How one couple adapted a 204-square-foot tiny house for their new baby

February 7, 2018 by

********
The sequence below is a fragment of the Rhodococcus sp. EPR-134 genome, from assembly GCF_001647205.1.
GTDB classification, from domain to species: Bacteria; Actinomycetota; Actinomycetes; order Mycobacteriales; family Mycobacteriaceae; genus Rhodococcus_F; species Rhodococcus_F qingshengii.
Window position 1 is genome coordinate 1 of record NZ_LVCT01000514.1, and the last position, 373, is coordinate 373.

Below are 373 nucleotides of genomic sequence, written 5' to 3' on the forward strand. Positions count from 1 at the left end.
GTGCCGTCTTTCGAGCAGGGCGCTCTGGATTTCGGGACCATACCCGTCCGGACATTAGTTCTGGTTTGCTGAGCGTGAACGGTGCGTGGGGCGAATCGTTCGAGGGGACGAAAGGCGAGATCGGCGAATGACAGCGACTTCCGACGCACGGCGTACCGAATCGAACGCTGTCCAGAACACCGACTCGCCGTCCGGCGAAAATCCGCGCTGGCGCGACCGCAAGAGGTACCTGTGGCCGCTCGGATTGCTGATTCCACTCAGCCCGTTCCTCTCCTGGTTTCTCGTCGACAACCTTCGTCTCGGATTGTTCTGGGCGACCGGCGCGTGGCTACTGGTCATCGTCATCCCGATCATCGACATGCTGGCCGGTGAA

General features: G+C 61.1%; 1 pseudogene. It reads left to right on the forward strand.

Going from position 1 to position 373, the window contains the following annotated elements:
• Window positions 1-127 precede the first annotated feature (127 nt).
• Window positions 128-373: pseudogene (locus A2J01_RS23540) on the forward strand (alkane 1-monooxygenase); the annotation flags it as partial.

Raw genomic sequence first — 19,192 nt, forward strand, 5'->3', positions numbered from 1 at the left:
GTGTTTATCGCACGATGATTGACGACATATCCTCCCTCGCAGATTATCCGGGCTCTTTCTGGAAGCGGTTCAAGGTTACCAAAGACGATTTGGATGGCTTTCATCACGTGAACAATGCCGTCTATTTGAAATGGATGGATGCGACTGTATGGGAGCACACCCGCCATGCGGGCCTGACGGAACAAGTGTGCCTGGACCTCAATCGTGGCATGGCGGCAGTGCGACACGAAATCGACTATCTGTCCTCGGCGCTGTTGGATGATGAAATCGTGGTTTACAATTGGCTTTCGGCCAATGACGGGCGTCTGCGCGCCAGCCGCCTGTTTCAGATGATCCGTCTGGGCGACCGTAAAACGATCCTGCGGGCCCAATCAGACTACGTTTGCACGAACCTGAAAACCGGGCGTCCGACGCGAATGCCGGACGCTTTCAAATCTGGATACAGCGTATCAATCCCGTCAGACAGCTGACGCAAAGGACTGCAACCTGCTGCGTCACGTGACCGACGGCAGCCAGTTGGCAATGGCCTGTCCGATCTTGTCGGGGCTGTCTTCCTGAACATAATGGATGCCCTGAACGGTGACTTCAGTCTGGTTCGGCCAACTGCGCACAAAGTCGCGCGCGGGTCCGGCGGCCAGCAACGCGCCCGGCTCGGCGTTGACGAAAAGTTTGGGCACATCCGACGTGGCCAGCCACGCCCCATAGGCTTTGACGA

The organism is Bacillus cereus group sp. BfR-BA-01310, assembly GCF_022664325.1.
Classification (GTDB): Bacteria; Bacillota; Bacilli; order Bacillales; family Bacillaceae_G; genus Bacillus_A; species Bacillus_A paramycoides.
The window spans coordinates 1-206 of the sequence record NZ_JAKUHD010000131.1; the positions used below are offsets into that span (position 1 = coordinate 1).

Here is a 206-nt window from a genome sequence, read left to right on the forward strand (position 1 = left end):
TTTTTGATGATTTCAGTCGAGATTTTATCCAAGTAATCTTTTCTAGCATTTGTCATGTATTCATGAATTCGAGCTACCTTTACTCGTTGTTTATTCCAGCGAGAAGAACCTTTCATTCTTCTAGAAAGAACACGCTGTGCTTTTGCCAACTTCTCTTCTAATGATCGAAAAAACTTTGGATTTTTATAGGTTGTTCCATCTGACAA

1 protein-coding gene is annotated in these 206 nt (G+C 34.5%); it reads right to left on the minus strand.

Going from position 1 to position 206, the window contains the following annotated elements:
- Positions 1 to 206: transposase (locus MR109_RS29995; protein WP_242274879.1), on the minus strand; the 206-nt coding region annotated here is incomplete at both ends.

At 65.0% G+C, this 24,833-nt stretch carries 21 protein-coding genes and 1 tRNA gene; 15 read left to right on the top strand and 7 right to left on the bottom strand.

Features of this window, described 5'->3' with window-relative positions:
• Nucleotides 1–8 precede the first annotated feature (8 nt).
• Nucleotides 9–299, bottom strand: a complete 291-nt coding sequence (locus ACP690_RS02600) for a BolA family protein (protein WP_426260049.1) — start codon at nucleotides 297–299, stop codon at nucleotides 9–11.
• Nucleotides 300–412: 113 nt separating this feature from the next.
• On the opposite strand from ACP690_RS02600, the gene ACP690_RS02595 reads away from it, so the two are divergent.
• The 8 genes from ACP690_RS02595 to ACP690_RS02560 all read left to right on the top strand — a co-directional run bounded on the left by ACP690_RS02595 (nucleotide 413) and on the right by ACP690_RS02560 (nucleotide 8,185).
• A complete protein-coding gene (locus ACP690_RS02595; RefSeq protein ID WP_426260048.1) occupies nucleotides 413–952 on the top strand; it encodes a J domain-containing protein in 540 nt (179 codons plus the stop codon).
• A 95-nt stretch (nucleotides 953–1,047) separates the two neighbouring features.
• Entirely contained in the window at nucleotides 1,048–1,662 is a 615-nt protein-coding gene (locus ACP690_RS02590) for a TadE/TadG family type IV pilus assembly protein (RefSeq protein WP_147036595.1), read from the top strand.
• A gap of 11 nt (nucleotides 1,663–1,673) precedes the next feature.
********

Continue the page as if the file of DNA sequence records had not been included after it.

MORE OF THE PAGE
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What’s it like to live in a 204-square-foot space with a baby? Samantha and Robert Garlow of SHEDsistence know, and they’re sharing their story. After designing and constructing their SHED tiny house in Yakima, Washington , the couple moved into it with their cat in early 2016. Then they welcomed their first baby, Aubrin, last year. Sounds pretty tight, right? We checked in with Robert to get the low-down on their experience living with a tiny baby in a tiny home. Over 14 months, the Garlows designed and built their tiny house , working mostly during weekends. They moved in on January 31, 2016. Robert told Inhabitat, “We were tired of throwing money away in the form of rent and we had no interest in taking on a 30-year mortgage in addition to our six-figure student loan debt. A tiny house was mentioned as a joke until we began to realize it would help us achieve many of our goals and we liked the challenging idea of designing, building, and living in a tiny space. At the end of the day we knew it would be a memorable experience that we would learn a lot from and those are the best projects to take on.” Related: Meet the Tiny House Family Who Built an Amazing Mini Home for Just $12,000 Their 24-foot long, eight-foot-six-inch-wide, 13-foot-five-inch-tall tiny home includes a bathroom, living area, and kitchen, with a loft above. The stairs to reach the loft include storage , and they also dedicated 24 square feet for a storage room for their outdoor gear. They spent around $30,000 on materials. “Our mindset as to what is possible has changed,” Robert told Inhabitat. “What we expected to be a challenge has been effortless and rather than ‘surviving’ this experiment we are thriving. The biggest takeaway has been that good design makes all the difference. Careful, custom design based on the inhabitants’ ergonomics, needs, and aesthetics is paramount to making a space the size of many peoples’ master bathrooms a fully functioning home for a family. Everything has a place and a purpose (or two). We have everything we need and nothing that we don’t, which has led to an incredible liberating experience we hadn’t know beforehand.” But what happens when you have a baby in said tiny home? The Garlows made a few changes to welcome baby Aubrin, such as a loft net and door – with space for their cat to travel in and out. For sleeping, they started with a bedside bassinet and have since created a loft crib . Aubrin is now over eight months old. On their blog , the Garlows pointed out they’ve only ever raised a baby in a tiny house – “and without anything to compare it to, we have nothing but positive things to report. There is great peace of mind in knowing that we are raising our daughter in the cleanest, most healthy house we have ever lived in and the ability to always keep an eye on her is an added bonus.” The Garlows have used the tiny house to “ design the life we wanted ” – living in their tiny space enabled them to take extended parental leave, and Robert has been able to work from home and raise their baby. What about when Aubrin gets a little bigger? In a blog post , the couple said they’d utilize the tiny house for as long as it works for them, and then perhaps repurpose it as necessary. If they decide to move out of SHED tiny house, they said they could use it as studio or guesthouse, to name a few options. When asked what advice he’d give to people considering switching to a tiny home, Garlow told Inhabitat, “Commit to it. Tiny houses are an amazing life hack; a tool that can unlock incredible opportunities that would otherwise not be possible for many people, family or not.” He also recommended people custom design their homes to work for them – and construct them if possible, saying, “Not only do you save a lot of money but you gain an incredible experience and wealth of new knowledge throughout the process.” You can learn more about the Garlows’ journey here . They recently released the second edition of their book, Built With Our Hands , with a long appendix about their two years of calling the tiny house home, and the small things they’d change. You can order it here to read more and see their floor plans. + SHEDsistence + SHEDsistence Book: Built With Our Hands + SHEDsistence Facebook + SHEDsistence Instagram Images courtesy of Samantha and Robert Garlow/SHED tiny house ( 1 , 2 )